Mario production blog 6 - marker!

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Those of you who know my work know that I recently made an animated film using marker on glass. This is a nine minute film called They Look Right Through You which I finished in January. I really liked the technique because the marker is so easy to lay down on the glass, and comes off very cleanly with a Q tip also.

When starting Mario I was thinking I would go in a more traditional paint on glass direction - meaning a lot of paint, and thick, like an oil painting. But I recently had a breakthrough that allows me to combine the two in an interesting way.

This is the stanza I was animating: "My first day off, I saw her, and she was with a sailor. She said: “Mario, my lovely Marino, I am engaged to him, I can not leave him.”

In the top photo you can see I have clean marker on the top layer, and messy paint on the bottom. The second photo shows you roughly what the view through the camera is. I really like the contrast between the two mediums. I feel like the marker keeps the movement on track, while the paint can be as messy as it likes. Also I can play around more with the top or bottom layer being out of focus, which is fun. In this scene I'm rotoscoping footage I took of myself and my housemate playing the hand slapping game that, at this point, you can hear in the soundtrack.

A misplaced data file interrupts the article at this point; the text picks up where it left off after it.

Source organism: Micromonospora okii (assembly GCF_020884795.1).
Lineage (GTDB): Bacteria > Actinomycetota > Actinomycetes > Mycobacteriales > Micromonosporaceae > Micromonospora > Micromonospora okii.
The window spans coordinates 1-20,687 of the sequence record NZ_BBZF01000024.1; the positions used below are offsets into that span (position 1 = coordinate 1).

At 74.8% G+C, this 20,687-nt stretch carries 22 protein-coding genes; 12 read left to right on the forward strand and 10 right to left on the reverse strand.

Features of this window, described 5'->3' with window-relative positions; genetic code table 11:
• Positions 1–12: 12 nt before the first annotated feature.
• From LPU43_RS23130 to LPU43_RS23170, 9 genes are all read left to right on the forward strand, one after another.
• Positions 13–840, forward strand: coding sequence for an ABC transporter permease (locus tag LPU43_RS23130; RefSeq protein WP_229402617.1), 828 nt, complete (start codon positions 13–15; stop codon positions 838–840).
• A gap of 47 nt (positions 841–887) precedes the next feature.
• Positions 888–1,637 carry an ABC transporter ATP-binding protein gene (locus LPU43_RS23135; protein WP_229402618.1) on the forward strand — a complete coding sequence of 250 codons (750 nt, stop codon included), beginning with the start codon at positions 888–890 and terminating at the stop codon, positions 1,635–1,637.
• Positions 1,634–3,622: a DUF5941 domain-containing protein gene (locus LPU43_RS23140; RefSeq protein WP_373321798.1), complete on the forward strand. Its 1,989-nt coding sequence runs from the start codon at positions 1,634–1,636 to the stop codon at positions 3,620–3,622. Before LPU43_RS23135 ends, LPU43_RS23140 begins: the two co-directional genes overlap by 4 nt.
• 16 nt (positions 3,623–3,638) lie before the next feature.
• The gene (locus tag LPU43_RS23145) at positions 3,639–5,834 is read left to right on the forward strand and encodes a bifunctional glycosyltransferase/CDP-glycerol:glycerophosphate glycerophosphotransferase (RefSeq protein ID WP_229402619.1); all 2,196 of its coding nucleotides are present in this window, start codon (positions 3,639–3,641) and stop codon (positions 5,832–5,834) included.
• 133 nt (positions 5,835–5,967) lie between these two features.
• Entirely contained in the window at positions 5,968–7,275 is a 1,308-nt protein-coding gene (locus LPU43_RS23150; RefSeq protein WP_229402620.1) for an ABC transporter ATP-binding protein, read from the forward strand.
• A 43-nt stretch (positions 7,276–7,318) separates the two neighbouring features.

Here is a different part of the scene.

At a certain point the swallow swoops in and the arms go all wonky.

The bird turns into a mouth and we see the mouth lipsynching the words the girl is saying in the lyrics. This is only the second time I've rotoscoped for dialogue, and the first time in Italian!

The girl's arm and hand fly into the scene as if the camera panned down to them. The hand she is holding is revealed, and the scene gets covered in marker as a fade out.

Oh ya, I had to mutilate another brush, this one comically giant. I feel like I'm saving lots of space and weight, like a hiker. Good thing too, because I will soon be packing up some supplies for my move for an MA course. More on that soon.

About the author


Tess Martin is an independent animator who works with back-lit paper cut-outs, ink, paint, sand or objects. She is the recipient of three 4Culture grants, two City of Seattle grants, and numerous others in support of her films, including The Whale Story, animated on a 16 foot high wall in…

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